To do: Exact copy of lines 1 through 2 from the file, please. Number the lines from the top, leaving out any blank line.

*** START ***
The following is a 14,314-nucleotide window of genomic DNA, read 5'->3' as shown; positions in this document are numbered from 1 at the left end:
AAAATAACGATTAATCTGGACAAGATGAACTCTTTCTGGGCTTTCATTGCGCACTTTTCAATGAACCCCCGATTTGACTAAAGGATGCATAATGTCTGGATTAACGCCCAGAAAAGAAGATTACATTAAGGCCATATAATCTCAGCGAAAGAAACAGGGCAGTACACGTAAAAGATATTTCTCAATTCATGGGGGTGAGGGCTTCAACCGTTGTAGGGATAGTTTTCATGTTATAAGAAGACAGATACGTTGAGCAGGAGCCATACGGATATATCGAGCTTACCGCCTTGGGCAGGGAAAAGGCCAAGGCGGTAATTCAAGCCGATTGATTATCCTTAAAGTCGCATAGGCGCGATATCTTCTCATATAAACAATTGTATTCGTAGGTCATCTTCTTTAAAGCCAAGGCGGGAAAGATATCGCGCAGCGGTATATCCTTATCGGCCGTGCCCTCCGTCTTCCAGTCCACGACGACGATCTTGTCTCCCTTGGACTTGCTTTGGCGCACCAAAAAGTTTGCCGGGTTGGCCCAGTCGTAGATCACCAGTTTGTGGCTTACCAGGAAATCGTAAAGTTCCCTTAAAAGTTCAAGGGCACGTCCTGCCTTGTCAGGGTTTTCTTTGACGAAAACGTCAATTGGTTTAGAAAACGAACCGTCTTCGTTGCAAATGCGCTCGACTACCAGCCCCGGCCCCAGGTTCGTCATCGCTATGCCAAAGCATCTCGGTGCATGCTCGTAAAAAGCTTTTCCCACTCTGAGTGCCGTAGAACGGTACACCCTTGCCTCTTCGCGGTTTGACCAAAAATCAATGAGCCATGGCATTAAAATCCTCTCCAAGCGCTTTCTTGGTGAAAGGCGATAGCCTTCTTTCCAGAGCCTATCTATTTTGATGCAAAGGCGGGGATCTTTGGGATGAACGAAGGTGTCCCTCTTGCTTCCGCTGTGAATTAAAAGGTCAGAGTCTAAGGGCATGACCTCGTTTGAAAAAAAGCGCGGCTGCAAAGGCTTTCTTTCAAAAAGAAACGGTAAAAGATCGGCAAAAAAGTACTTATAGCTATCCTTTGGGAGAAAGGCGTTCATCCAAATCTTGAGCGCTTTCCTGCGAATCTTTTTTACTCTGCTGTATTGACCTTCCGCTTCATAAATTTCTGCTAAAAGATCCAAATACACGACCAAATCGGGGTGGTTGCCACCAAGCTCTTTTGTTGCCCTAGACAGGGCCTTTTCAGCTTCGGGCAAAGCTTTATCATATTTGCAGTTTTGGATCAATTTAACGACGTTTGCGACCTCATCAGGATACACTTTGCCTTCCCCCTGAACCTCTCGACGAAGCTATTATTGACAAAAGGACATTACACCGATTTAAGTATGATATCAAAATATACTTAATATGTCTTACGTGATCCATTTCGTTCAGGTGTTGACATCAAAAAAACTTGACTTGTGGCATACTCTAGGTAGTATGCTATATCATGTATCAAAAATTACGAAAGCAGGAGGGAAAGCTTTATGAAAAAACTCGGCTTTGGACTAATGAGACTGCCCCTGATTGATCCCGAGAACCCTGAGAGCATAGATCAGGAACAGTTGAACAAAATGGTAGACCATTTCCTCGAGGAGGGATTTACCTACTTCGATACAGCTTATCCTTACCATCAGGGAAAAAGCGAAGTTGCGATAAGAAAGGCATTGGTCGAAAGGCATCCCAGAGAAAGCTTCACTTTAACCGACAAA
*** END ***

The following is a 14,314-nucleotide window of genomic DNA, read 5'->3' as shown; positions in this document are numbered from 1 at the left end:
AAAATAACGATTAATCTGGACAAGATGAACTCTTTCTGGGCTTTCATTGCGCACTTTTCAATGAACCCCCGATTTGACTAAAGGATGCATAATGTCTGGATTAACGCCCAGAAAAGAAGATTACATTAAGGCCATATAATCTCAGCGAAAGAAACAGGGCAGTACACGTAAAAGATATTTCTCAATTCATGGGGGTGAGGGCTTCAACCGTTGTAGGGATAGTTTTCATGTTATAAGAAGACAGATACGTTGAGCAGGAGCCATACGGATATATCGAGCTTACCGCCTTGGGCAGGGAAAAGGCCAAGGCGGTAATTCAAGCCGATTGATTATCCTTAAAGTCGCATAGGCGCGATATCTTCTCATATAAACAATTGTATTCGTAGGTCATCTTCTTTAAAGCCAAGGCGGGAAAGATATCGCGCAGCGGTATATCCTTATCGGCCGTGCCCTCCGTCTTCCAGTCCACGACGACGATCTTGTCTCCCTTGGACTTGCTTTGGCGCACCAAAAAGTTTGCCGGGTTGGCCCAGTCGTAGATCACCAGTTTGTGGCTTACCAGGAAATCGTAAAGTTCCCTTAAAAGTTCAAGGGCACGTCCTGCCTTGTCAGGGTTTTCTTTGACGAAAACGTCAATTGGTTTAGAAAACGAACCGTCTTCGTTGCAAATGCGCTCGACTACCAGCCCCGGCCCCAGGTTCGTCATCGCTATGCCAAAGCATCTCGGTGCATGCTCGTAAAAAGCTTTTCCCACTCTGAGTGCCGTAGAACGGTACACCCTTGCCTCTTCGCGGTTTGACCAAAAATCAATGAGCCATGGCATTAAAATCCTCTCCAAGCGCTTTCTTGGTGAAAGGCGATAGCCTTCTTTCCAGAGCCTATCTATTTTGATGCAAAGGCGGGGATCTTTGGGATGAACGAAGGTGTCCCTCTTGCTTCCGCTGTGAATTAAAAGGTCAGAGTCTAAGGGCATGACCTCGTTTGAAAAAAAGCGCGGCTGCAAAGGCTTTCTTTCAAAAAGAAACGGTAAAAGATCGGCAAAAAAGTACTTATAGCTATCCTTTGGGAGAAAGGCGTTCATCCAAATCTTGAGCGCTTTCCTGCGAATCTTTTTTACTCTGCTGTATTGACCTTCCGCTTCATAAATTTCTGCTAAAAGATCCAAATACACGACCAAATCGGGGTGGTTGCCACCAAGCTCTTTTGTTGCCCTAGACAGGGCCTTTTCAGCTTCGGGCAAAGCTTTATCATATTTGCAGTTTTGGATCAATTTAACGACGTTTGCGACCTCATCAGGATACACTTTGCCTTCCCCCTGAACCTCTCGACGAAGCTATTATTGACAAAAGGACATTACACCGATTTAAGTATGATATCAAAATATACTTAATATGTCTTACGTGATCCATTTCGTTCAGGTGTTGACATCAAAAAAACTTGACTTGTGGCATACTCTAGGTAGTATGCTATATCATGTATCAAAAATTACGAAAGCAGGAGGGAAAGCTTTATGAAAAAACTCGGCTTTGGACTAATGAGACTGCCCCTGATTGATCCCGAGAACCCTGAGAGCATAGATCAGGAACAGTTGAACAAAATGGTAGACCATTTCCTCGAGGAGGGATTTACCTACTTCGATACAGCTTATCCTTACCATCAGGGAAAAAGCGAAGTTGCGATAAGAAAGGCATTGGTCGAAAGGCATCCCAGAGAAAGCTTCACTTTAACCGACAAA